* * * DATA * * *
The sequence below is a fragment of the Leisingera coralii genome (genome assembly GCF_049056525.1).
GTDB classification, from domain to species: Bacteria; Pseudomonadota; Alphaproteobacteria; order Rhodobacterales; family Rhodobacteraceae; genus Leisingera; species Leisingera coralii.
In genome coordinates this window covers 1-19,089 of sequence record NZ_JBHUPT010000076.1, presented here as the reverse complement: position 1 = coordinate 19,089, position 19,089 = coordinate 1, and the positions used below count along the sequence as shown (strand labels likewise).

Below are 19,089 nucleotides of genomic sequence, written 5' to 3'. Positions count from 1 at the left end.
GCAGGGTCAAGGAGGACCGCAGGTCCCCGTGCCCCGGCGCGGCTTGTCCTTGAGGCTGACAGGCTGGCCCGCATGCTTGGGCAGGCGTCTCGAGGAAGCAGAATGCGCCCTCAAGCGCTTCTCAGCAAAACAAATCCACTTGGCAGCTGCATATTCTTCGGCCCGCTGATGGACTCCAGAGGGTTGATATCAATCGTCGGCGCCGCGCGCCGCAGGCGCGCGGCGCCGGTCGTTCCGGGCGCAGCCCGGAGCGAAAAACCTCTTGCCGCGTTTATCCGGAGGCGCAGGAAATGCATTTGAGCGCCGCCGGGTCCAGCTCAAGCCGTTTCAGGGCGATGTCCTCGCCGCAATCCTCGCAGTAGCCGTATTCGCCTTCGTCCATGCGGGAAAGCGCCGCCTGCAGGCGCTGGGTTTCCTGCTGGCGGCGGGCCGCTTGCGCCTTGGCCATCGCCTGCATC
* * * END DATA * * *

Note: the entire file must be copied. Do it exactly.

The sequence below is a fragment of the Leisingera coralii genome (genome assembly GCF_049056525.1).
GTDB classification, from domain to species: Bacteria; Pseudomonadota; Alphaproteobacteria; order Rhodobacterales; family Rhodobacteraceae; genus Leisingera; species Leisingera coralii.
In genome coordinates this window covers 1-19,089 of sequence record NZ_JBHUPT010000076.1, presented here as the reverse complement: position 1 = coordinate 19,089, position 19,089 = coordinate 1, and the positions used below count along the sequence as shown (strand labels likewise).

Below are 19,089 nucleotides of genomic sequence, written 5' to 3'. Positions count from 1 at the left end.
GCAGGGTCAAGGAGGACCGCAGGTCCCCGTGCCCCGGCGCGGCTTGTCCTTGAGGCTGACAGGCTGGCCCGCATGCTTGGGCAGGCGTCTCGAGGAAGCAGAATGCGCCCTCAAGCGCTTCTCAGCAAAACAAATCCACTTGGCAGCTGCATATTCTTCGGCCCGCTGATGGACTCCAGAGGGTTGATATCAATCGTCGGCGCCGCGCGCCGCAGGCGCGCGGCGCCGGTCGTTCCGGGCGCAGCCCGGAGCGAAAAACCTCTTGCCGCGTTTATCCGGAGGCGCAGGAAATGCATTTGAGCGCCGCCGGGTCCAGCTCAAGCCGTTTCAGGGCGATGTCCTCGCCGCAATCCTCGCAGTAGCCGTATTCGCCTTCGTCCATGCGGGAAAGCGCCGCCTGCAGGCGCTGGGTTTCCTGCTGGCGGCGGGCCGCTTGCGCCTTGGCCATCGCCTGCATC